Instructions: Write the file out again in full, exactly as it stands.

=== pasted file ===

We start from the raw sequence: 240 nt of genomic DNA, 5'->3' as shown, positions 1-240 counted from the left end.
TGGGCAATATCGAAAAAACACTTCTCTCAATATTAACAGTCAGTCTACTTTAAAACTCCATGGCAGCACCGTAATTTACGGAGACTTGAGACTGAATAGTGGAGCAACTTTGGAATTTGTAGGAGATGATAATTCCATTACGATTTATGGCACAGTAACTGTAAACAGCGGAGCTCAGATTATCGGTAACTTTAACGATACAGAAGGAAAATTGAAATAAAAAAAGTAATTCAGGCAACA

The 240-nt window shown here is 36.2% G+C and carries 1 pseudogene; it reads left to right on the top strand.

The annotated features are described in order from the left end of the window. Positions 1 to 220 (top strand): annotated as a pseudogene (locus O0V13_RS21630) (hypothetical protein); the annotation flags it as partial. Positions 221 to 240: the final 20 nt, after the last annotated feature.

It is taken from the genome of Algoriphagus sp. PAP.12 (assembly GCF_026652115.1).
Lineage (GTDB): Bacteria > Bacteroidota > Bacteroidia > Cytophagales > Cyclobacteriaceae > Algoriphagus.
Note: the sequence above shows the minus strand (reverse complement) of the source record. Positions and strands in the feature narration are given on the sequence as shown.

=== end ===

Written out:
We start from the raw sequence: 240 nt of genomic DNA, 5'->3' as shown, positions 1-240 counted from the left end.
TGGGCAATATCGAAAAAACACTTCTCTCAATATTAACAGTCAGTCTACTTTAAAACTCCATGGCAGCACCGTAATTTACGGAGACTTGAGACTGAATAGTGGAGCAACTTTGGAATTTGTAGGAGATGATAATTCCATTACGATTTATGGCACAGTAACTGTAAACAGCGGAGCTCAGATTATCGGTAACTTTAACGATACAGAAGGAAAATTGAAATAAAAAAAGTAATTCAGGCAACA

The 240-nt window shown here is 36.2% G+C and carries 1 pseudogene; it reads left to right on the top strand.

The annotated features are described in order from the left end of the window. Positions 1 to 220 (top strand): annotated as a pseudogene (locus O0V13_RS21630) (hypothetical protein); the annotation flags it as partial. Positions 221 to 240: the final 20 nt, after the last annotated feature.

It is taken from the genome of Algoriphagus sp. PAP.12 (assembly GCF_026652115.1).
Lineage (GTDB): Bacteria > Bacteroidota > Bacteroidia > Cytophagales > Cyclobacteriaceae > Algoriphagus.
Note: the sequence above shows the minus strand (reverse complement) of the source record. Positions and strands in the feature narration are given on the sequence as shown.